Evidence of the Gulf oil spill have been found in Pensacola in the panhandle where about 100 tar balls were found on an area beach Wednesday, May 26. Testing will show if it is from the Gulf of Mexico oil spill. Meanwhile an Escambia County official told local Channel 4 that more than 1,000 similar tar balls have been found in Florida and tests have shown that none of them were from the oil rig explosion. A News4Jax article reports that they came from chunks of asphalt from roads, pieces of charcoal or oil from ships. In fact, oil washes up on Florida shores hundreds of times a year, but right now they are being watched more closely than ever as the nation waits and watches BP continue to foul the states that border the Gulf.
Estimates are already in that the British Petroleum (BP) spill is worse than the Exxon Valdez oil spill in Alaska in 1989 that spilled nearly 11 million gallons when a tanker ran aground.
Florida oil spill lawyers and citizens throughout the state are concerned about the devastating consequences of this spill on not only a financial level in terms of economic loss, but also in terms of the environment and the condition of resources for future generations. Scientists, trying to calculate the spew so far, estimate about 504,000 to one million gallons a day are being excreted into the Gulf waters. If that’s the case, about 18 million gallons have leaked so far or more. Jeremy Symons of the National Wildlife Federation says, “BP has unleashed an unstoppable force of appalling proportions.” Previously, BP had said that just over 200,000 gallons a day were spilling. Thursday evening BP resumed pumping something called drilling mud into the gushing well in an effort to stop its flow. It could be weeks before we know if it has worked.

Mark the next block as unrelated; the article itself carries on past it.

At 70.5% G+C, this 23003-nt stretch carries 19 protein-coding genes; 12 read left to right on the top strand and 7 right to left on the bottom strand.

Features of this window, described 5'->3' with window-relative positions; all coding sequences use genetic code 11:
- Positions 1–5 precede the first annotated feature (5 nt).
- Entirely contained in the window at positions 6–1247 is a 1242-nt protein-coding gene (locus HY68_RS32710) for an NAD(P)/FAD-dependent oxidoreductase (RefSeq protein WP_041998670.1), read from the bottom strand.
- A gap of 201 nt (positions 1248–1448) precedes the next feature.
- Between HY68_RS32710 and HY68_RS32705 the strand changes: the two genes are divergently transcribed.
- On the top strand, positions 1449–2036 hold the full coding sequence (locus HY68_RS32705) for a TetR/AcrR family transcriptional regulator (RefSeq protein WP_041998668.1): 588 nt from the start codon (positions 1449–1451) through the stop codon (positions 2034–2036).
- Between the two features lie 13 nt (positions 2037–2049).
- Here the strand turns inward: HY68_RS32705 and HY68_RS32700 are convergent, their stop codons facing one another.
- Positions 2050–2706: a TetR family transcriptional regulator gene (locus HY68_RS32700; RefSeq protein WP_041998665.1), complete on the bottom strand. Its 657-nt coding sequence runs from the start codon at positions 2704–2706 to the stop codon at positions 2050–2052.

Then comes the needed part of attributing blame to where it belongs – BP- for failing to have a remote-controlled shut-off mechanism that was never required by BP! For about $500,000 BP could have installed an acoustic trigger that uses sound waves to close the catastrophic failure valve on the seabed floor. Instead of spending that amount, BP is spending $6 million a day and has caused billions in destruction to four or five states.